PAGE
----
What has become clear since the adoption of this approach to all aspects of social and economic management is that, in aggregate terms things have become a great deal better; the growth of the economy has been spectacular. However, the returns from this burgeoning economy have not been shared equally.
The emergence of a new class of extremely successful individuals – I use success in this context to mean wealth. It is difficult for these successful individuals not to support the concepts of neoliberalism, their success infers they have deserved it, they are meritorious and gritty! With this wealth comes power and they use this power to perpetuate this approach to governance.
Returning to education, parallel with the rise in neo-liberalism has been the continual ‘renewal’ of education based on the practices all underpinned by the ‘rationalist’ approach. Successive reforms have been imposed on schools and individual teachers all of which demand economic efficiency, the idea we can get more for our dollars if our staff work harder and that if the teachers do work harder they will be rewarded. Of course, this concept continually re-emerges with nauseating regularity in the hoary old ‘performance payments’ mantra being repetitively trotted out by governments!
A cursory examination of the ‘reforms’ made in NSW reveals a sequence of interventions designed to make the teachers ‘better’. At first the education bureaucrats introduced ‘productive pedagogy’ - make the lessons more efficient. Then teachers were taught ‘increase their capacity’, that is train them to do more. These were followed by that magical feature of efficiency, goal-setting presented under the guise of personal performance profiles where each teacher had to single out four areas where they identified their goals that would track their improvement. Of course, their efforts would be monitored. Schools were also targeted for improvement with external teams of ‘support’ staff to scrutinise their performance and in true competitive spirit these results were published so parents could reward those schools who played the game. None of these reforms did little to break the continuous slide into the prevailing chaos which is the current situation in NSW schools.
Along with the direct action of management, there has been some recognition by the department on the wellbeing of the staff and it is interesting that even associations that represent teachers have adopted this mantra by focusing their supporting activities both on improving staff capacity and looking after their wellbeing – a healthy teacher is a productive teacher.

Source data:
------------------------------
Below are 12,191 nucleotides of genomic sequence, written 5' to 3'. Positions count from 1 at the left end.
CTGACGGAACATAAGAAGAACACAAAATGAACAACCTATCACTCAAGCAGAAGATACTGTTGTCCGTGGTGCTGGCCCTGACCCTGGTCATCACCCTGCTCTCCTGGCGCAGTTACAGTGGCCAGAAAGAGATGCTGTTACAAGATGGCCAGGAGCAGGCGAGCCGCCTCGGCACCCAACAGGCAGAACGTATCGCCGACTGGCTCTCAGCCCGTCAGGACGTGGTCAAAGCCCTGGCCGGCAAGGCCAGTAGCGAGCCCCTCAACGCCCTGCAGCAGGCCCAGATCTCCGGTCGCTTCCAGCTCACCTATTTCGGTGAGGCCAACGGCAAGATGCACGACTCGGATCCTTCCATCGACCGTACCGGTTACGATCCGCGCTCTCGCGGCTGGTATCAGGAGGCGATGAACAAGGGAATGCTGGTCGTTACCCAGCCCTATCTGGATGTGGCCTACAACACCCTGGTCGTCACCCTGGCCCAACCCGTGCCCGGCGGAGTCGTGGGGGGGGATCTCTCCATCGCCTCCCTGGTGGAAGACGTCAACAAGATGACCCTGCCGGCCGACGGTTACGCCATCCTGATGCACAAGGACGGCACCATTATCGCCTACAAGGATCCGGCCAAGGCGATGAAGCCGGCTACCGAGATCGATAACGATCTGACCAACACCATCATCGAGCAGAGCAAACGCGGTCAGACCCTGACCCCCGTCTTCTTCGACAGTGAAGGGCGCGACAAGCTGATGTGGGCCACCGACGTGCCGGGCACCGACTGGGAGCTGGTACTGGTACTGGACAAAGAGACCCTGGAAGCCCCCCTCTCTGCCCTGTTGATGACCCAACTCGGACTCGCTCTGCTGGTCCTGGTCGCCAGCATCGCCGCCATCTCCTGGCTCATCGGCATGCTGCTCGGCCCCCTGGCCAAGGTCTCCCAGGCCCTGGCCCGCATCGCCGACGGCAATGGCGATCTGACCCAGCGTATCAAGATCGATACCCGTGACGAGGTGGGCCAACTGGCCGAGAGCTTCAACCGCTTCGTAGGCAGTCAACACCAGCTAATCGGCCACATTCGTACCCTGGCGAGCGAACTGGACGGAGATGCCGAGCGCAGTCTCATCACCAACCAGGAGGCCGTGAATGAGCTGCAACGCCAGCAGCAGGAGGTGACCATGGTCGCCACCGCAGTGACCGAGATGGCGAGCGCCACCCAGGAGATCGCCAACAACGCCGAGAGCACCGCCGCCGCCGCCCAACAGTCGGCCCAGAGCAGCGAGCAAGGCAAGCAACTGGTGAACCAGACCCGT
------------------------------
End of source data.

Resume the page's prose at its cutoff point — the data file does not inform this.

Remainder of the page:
There is plenty of advice on how to improve teacher wellbeing. Acton and Glasgow present an excellent synthesis of these theories in the Australian Journal of Teaching Education. They defined it as “an individual sense of personal professional fulfilment, satisfaction, purposefulness and happiness, constructed in a collaborative process with colleagues and students”. They contend that for teachers to be supported there is value in their inclusion in the decisions that influence their work. This inclusion will allow them to better negotiate the systems that are imposed on them. They suggested the following concepts that support teachers’ wellbeing:
- Reconnect to your purpose
- Adopt a growth mindset
- Focus on kindness and gratitude
- Create clear boundaries between home and school
- Set-up effective debriefing and mentoring structures
- Establish good sleeping habits
- Build-up your emotional resilience
- Keep focused on your goals
Even a cursory examination of these tips illustrates the fundamental flaw in this approach. That is, it’s the teacher’s responsibility to make things better!
Acton and Glasgow almost get to the same conclusion as I have when they assert, and I paraphrase, that ‘the possibilities for supporting teacher wellbeing are mediated by neoliberal policy considerations.’ Every piece of advice offered on this list requires the teacher to take action, that is, all change must be in the teacher’s approach to their work!
The system is at breaking point, vacant positions are not being filled, graduates are turning away from education as a career and teachers are leaving in record numbers. There is a real crisis but the impediment to introducing sensible changes remains locked in the philosophy of neoliberalism and that is, if we can deal with the efficiency and the wellbeing of the existing staff the problem will go away.
After the decades of efficiency improvement and interventions to improve wellbeing it is blatantly obvious that neoliberal approaches to education have been an abject failure! Until the government takes a critical look at how they are supporting schools nothing will change.